• An epic states the theme at the beginning of the poem. The first two lines of Canto 1 follow the convention: “What dire offense from amorous causes springs, / What mighty contests rise from trivial things, / I sing.…” The word trivial epitomizes the theme, and the theme in turn leads to the choice of form, the mock epic which treats a trivial subject as if it were of epic importance. In contrast to the epic Paradise Lost, in which the theme is nothing less than the creation and fall of the human race, Pope’s mock epic highlights human superficiality and vanity.
  • An epic invokes a muse: Pope’s muse is not a Greek god or the Holy Spirit, Milton’s muse; his muse is another human, John Caryll who asked him to write the poem.
  • The supernatural forces are not God, angels, and demons of Paradise Lost but the sylphs whose duties are to guard Belinda’s hair and jewelry.
  • The epic battles are reduced to card games. The preparation for battle takes place at Belinda’s dressing table and is presented in diction suggestive of religious rites (see Canto 1 lines 121–148). The Baron also prepares for battle by praying at his altar to love (see Canto 2 lines 35–46).
  • The valiant feats of courage become clipping a lock of hair, threatening the Baron with a hairpin, and making him sneeze with a pinch of snuff.

Another technique Pope employs to convey his satirical point is the literary device called zeugmathe use of a word to apply to two disparate situations, the use of a word to apply to two disparate situations. For example, Canto 2, lines 105–110 present serious tragedies the sylphs fear might happen to Belinda juxtaposed with trivial possibilities:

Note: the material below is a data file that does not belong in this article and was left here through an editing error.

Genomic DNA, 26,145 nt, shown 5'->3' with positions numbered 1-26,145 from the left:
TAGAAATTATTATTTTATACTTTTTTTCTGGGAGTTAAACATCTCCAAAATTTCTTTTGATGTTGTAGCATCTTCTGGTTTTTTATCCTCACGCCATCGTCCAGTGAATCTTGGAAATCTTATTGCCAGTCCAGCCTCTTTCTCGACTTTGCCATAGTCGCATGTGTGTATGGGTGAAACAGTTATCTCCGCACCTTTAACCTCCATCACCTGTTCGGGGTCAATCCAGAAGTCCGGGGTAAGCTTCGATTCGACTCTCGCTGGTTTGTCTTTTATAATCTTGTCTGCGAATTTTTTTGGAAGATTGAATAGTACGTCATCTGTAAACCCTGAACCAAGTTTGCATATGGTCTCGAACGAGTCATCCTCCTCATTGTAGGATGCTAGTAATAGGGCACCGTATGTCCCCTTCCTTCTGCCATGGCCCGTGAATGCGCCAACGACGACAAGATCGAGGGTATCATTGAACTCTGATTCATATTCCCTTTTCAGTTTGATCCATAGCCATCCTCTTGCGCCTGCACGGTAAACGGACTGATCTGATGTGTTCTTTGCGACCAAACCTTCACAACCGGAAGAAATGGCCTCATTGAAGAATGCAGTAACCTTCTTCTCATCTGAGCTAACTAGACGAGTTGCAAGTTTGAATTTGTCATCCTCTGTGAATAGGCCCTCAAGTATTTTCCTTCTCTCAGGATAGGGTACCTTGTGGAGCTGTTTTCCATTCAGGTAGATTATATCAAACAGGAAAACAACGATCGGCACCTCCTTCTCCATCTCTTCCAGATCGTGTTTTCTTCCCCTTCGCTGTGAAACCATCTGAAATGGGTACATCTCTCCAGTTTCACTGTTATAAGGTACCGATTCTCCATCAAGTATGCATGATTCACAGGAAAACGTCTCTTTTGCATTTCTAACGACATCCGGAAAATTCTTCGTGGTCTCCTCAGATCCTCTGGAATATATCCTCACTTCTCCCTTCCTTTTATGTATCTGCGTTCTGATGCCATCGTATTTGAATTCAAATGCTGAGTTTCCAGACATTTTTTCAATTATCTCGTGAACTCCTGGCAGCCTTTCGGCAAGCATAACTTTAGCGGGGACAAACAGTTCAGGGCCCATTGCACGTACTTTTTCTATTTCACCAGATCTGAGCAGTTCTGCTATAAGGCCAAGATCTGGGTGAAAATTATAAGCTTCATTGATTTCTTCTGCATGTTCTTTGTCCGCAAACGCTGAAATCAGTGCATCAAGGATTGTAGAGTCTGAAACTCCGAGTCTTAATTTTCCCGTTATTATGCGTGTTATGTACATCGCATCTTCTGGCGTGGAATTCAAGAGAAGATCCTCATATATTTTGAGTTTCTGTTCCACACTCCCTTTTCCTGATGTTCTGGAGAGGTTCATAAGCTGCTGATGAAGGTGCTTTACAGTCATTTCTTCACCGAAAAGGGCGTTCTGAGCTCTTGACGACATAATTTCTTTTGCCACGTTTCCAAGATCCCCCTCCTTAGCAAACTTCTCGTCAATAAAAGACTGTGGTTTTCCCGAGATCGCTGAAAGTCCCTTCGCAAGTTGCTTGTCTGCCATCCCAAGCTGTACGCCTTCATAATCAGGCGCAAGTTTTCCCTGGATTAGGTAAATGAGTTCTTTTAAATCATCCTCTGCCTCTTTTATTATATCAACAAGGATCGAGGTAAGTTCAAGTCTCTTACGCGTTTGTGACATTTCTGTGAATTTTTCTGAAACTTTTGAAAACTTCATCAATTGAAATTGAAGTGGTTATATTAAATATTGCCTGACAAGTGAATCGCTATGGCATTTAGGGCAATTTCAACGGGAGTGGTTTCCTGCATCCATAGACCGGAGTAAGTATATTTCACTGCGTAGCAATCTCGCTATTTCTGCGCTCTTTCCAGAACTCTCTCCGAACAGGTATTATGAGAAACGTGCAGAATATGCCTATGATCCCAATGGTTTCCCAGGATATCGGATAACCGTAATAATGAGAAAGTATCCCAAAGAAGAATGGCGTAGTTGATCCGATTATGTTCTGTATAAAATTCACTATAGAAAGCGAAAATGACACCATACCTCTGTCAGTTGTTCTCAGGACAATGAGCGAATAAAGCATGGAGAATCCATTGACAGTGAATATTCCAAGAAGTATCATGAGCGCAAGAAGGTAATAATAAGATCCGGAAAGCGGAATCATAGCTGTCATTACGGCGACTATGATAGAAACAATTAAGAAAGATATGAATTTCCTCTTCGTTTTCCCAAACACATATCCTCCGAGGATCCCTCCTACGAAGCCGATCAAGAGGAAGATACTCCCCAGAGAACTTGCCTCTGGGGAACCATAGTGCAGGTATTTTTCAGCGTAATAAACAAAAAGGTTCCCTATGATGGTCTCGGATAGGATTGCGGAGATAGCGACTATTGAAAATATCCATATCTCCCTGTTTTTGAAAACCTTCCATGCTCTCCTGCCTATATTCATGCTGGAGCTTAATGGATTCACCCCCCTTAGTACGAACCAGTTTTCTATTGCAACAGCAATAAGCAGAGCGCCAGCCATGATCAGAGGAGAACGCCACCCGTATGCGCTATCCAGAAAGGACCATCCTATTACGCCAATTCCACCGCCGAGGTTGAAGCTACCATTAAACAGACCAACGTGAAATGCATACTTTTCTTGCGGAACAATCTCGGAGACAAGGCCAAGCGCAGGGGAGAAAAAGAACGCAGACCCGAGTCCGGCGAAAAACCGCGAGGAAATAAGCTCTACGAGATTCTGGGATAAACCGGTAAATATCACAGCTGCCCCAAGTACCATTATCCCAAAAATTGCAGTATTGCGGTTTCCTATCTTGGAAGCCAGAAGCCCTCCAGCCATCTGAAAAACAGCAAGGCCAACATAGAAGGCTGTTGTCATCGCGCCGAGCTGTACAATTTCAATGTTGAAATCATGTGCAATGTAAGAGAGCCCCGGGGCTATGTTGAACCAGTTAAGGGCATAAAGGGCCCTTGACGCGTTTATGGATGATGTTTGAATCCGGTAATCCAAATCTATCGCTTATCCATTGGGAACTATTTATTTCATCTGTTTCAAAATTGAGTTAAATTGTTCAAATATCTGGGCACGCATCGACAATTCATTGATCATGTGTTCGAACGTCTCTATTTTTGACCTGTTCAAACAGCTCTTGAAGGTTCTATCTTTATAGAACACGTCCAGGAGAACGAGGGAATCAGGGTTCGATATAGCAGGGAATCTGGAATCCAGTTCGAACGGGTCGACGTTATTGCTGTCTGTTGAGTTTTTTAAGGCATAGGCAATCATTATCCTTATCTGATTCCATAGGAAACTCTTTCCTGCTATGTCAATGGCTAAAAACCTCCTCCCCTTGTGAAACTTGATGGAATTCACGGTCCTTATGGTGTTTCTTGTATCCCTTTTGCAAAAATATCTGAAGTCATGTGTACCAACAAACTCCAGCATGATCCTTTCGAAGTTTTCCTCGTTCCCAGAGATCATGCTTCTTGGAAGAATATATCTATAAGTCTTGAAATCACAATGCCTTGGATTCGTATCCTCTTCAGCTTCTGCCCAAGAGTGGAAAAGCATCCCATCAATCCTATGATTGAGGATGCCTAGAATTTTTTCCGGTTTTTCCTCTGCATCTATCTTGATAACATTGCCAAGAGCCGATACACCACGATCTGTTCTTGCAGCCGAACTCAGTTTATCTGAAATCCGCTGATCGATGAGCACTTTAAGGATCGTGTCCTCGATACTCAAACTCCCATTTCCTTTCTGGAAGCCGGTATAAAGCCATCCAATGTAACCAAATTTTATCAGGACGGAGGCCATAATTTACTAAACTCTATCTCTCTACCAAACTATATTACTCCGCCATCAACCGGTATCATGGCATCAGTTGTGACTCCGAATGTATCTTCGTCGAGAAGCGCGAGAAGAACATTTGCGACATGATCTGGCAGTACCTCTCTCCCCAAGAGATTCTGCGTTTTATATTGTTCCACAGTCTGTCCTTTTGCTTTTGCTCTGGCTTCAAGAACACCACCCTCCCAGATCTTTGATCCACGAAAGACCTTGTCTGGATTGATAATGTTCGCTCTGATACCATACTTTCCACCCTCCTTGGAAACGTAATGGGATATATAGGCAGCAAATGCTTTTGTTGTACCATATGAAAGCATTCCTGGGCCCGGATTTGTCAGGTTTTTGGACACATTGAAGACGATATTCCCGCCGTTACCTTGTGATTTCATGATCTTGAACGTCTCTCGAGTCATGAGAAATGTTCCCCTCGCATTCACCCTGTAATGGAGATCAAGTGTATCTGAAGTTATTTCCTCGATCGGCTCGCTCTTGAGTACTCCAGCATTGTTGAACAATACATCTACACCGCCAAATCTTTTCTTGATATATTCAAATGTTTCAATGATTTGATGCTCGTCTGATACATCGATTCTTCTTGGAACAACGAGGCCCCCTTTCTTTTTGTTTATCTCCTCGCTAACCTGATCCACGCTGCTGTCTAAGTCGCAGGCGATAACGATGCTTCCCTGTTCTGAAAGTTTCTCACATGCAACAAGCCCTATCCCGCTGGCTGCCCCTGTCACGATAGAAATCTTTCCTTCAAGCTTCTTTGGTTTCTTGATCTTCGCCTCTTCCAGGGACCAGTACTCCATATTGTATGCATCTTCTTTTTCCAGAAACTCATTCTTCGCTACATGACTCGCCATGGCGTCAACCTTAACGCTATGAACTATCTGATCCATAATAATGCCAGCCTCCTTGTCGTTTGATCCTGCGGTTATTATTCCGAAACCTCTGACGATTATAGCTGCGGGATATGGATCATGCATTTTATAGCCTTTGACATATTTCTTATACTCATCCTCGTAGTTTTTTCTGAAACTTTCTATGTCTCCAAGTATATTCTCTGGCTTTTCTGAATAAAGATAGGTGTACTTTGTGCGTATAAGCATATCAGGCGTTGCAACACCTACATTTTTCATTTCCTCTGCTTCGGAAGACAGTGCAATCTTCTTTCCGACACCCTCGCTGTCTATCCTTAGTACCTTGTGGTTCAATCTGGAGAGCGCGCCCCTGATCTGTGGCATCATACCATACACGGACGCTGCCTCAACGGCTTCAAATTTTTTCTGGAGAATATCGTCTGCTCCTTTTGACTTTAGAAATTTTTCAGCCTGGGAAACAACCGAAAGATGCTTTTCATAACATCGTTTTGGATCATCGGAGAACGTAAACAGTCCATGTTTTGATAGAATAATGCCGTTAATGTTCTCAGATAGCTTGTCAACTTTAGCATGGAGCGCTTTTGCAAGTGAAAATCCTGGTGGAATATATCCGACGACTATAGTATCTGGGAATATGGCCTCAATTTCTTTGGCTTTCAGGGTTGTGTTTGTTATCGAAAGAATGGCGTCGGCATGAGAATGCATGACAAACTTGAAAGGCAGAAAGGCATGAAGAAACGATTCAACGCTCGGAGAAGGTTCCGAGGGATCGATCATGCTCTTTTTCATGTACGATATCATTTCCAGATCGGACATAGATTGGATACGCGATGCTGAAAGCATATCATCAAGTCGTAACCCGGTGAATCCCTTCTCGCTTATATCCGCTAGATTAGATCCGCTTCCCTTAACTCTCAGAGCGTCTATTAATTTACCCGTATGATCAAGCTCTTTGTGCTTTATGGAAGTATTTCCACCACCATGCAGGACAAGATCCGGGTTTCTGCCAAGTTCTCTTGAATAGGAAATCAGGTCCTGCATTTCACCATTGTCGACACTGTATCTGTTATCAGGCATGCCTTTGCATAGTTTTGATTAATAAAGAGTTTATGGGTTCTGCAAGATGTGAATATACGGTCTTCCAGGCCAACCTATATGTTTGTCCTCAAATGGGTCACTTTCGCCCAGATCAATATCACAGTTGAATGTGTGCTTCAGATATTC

Sidebar 5.2.

Whether the nymph shall break Diana’s law,

Or some frail china jar receive a flaw,

Or stain her honor, or her new brocade

Forget her prayers, or miss a masquerade.…

Belinda’s losing her virtue becomes the equivalent of an ornamental jar being cracked. Staining her honor becomes the equivalent of staining her dress. The effect is to emphasize the triviality of aristocratic values, a world in which marring one’s appearance by losing a single lock of hair is considered as consequential as a rape.

Key Takeaways

  • Alexander Pope’s “The Rape of the Lock” exemplifies Horatian satire.
  • “The Rape of the Lock” is a mock epic.
  • “The Rape of the Lock” is written in closed heroic couplets, a verse form that embodies the structure and symmetry admired by neoclassicists.


  1. Review the list of epic characteristics and conventions in the information about Milton’s Paradise Lost. In addition to the examples given, identify instances in “The Rape of the Lock” in which Pope trivializes epic conventions to create a mock epic.
  2. Describe Belinda and the Baron in Pope’s “The Rape of the Lock.”
  3. What are the objects of satire in “The Rape of the Lock”?
  4. In what ways could Pope’s work be characterized as Horatian satire in contrast with Swift’s Juvenalian satire?
  5. What parallels do you find in Milton’s epic Paradise Lost and Pope’s mock epic?
  6. Pope writes about aristocratic society in “The Rape of the Lock.” How would you compare/contrast the families involved in this situation with the aristocratic British and Irish people Swift alludes to in “A Modest Proposal”?




Background Information

Heroic Couplet

Mock Epic

  • High Burlesque: Mock Epic (Mock Heroic); Parody.” The UVic Writer’s Guide. Department of English. University of Victoria.
  • Zeugma.” The UVic Writer’s Guide. Department of English. University of Victoria.
  • Zeugma.” Literary Terms and Definitions. Dr. L. Kip Wheeler. Carson-Newman College.